I try to do the following:

  1. Upload a folder (say Pictures) onto a server
  2. Let the server compress the input stream and save it to a file

Importantly, step 1) should be uncompressed as the connection is very fast and I assume compression at the client-side would be slower. Further, the server does not feature enough space to store the directory without compression. Ideally, the compression on the server happens concurrently.

I don't care too much about the actual compression algorithm as long as it is multithreaded.

2 Answers 2


Preliminary note: Assuming your pictures are already compressed (JPEG, PNG, WEBP,…), no matter what compression you use, there's not much that can be done, space-wise. There's simply no entropy to be reduced anymore. So, your whole scheme might fall flat here.

A usual method for this is using the Tape ARchive format (.tar). You can serialize a directory into a single TAR stream, pipe that through the internet (e.g. using SSH) and compress it on the target.

You also want to switch off SSH's built-in transport compression, otherwise it makes no sense at all to not compress at the sending host to begin with.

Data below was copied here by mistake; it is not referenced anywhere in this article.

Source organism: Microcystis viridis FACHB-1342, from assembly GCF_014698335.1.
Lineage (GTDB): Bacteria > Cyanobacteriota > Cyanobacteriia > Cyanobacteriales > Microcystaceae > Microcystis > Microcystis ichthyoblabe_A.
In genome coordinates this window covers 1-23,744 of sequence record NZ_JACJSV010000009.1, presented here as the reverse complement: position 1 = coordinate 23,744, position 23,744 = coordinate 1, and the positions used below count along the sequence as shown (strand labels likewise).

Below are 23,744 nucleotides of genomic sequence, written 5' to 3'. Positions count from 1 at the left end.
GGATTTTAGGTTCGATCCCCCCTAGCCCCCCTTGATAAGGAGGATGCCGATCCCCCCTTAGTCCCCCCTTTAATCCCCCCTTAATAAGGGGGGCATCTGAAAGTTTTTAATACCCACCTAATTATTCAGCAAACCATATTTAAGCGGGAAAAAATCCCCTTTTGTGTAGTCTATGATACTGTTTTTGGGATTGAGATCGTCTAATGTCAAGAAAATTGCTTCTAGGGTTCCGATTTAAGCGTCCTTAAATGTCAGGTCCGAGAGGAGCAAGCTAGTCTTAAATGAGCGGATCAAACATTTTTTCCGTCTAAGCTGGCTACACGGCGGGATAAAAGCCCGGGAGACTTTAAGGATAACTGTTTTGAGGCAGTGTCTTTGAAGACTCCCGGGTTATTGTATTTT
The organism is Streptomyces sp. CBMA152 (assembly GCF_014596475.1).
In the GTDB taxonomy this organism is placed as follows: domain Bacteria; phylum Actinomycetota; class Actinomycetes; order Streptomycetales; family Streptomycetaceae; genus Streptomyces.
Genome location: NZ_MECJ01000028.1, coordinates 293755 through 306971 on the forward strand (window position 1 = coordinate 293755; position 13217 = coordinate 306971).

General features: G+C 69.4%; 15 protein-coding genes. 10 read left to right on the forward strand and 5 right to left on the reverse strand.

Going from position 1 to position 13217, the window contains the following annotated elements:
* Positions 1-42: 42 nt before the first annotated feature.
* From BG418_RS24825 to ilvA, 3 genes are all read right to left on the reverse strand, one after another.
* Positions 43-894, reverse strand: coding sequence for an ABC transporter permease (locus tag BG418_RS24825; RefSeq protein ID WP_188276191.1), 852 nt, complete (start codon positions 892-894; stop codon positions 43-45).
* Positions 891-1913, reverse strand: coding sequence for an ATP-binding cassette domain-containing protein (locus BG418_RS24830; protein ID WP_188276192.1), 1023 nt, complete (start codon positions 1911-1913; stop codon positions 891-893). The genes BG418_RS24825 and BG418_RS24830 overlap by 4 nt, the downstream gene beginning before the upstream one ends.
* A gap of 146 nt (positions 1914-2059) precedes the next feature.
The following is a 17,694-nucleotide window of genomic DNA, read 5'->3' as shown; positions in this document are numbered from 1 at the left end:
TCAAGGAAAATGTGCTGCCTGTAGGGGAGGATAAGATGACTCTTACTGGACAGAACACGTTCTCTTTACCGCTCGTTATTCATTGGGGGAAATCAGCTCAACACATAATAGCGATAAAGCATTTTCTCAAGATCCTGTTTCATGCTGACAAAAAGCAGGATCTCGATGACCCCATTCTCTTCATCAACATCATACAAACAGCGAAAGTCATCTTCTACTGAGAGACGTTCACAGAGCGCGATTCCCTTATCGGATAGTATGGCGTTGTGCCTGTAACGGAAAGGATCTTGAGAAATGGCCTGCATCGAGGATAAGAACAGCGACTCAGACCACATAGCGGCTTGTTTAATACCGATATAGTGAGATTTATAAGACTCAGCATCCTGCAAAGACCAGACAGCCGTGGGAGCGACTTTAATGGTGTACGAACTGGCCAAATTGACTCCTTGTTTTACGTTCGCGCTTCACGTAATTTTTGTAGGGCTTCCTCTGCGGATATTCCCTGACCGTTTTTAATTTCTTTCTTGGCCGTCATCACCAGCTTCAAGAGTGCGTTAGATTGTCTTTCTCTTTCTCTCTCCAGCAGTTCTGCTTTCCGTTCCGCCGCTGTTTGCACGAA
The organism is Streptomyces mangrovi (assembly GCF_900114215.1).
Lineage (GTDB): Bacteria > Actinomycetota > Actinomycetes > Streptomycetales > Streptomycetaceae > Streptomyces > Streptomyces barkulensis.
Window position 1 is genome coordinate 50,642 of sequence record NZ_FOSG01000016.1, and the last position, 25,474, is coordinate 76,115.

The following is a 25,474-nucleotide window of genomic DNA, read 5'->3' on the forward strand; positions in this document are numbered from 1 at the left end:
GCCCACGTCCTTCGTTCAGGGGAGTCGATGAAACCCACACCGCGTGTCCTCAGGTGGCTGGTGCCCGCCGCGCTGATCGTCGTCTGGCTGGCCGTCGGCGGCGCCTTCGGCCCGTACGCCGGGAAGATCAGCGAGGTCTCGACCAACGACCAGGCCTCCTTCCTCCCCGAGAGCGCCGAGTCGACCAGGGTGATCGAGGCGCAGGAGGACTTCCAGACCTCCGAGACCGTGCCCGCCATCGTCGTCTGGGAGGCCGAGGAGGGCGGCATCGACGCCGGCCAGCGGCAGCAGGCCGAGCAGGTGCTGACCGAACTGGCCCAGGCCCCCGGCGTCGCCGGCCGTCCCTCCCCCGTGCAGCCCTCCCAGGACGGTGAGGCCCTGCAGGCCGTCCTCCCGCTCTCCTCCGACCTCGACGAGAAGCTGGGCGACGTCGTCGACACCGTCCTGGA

Something like

tar c Pictures/ | ssh -o "Compression=no" user@server "zstd -15 -T0 > Pictures.tar.zstd"

replace zstd -T0 (use as many CPU cores as you can get, for zstandard compression; the -15 is the compression level; 15 is pretty brutal, -3 is better than gzip but usually faster) with xz -T0 (for parallel XZip compression) or pigz (for parallel gzip compression) as you see fit. I do recommend zstd, it has a very good compression ratio / speed tradeoff; xz is pretty slow, and gzip yields only very limited compression and isn't faster than zstd in comparably low compression settings.

Note, however, that encryption of your data probably needs more CPU than compression, so the question really is why you don't just

zstd -r --stdout Pictures/ | ssh -o "Compression=no" user@server "cat > Pictures.zst"

You can do it with a compressed file system.

Look for example at Btrfs or ZFS - just define a volume as compressed on the host and it satisfy your requirements.

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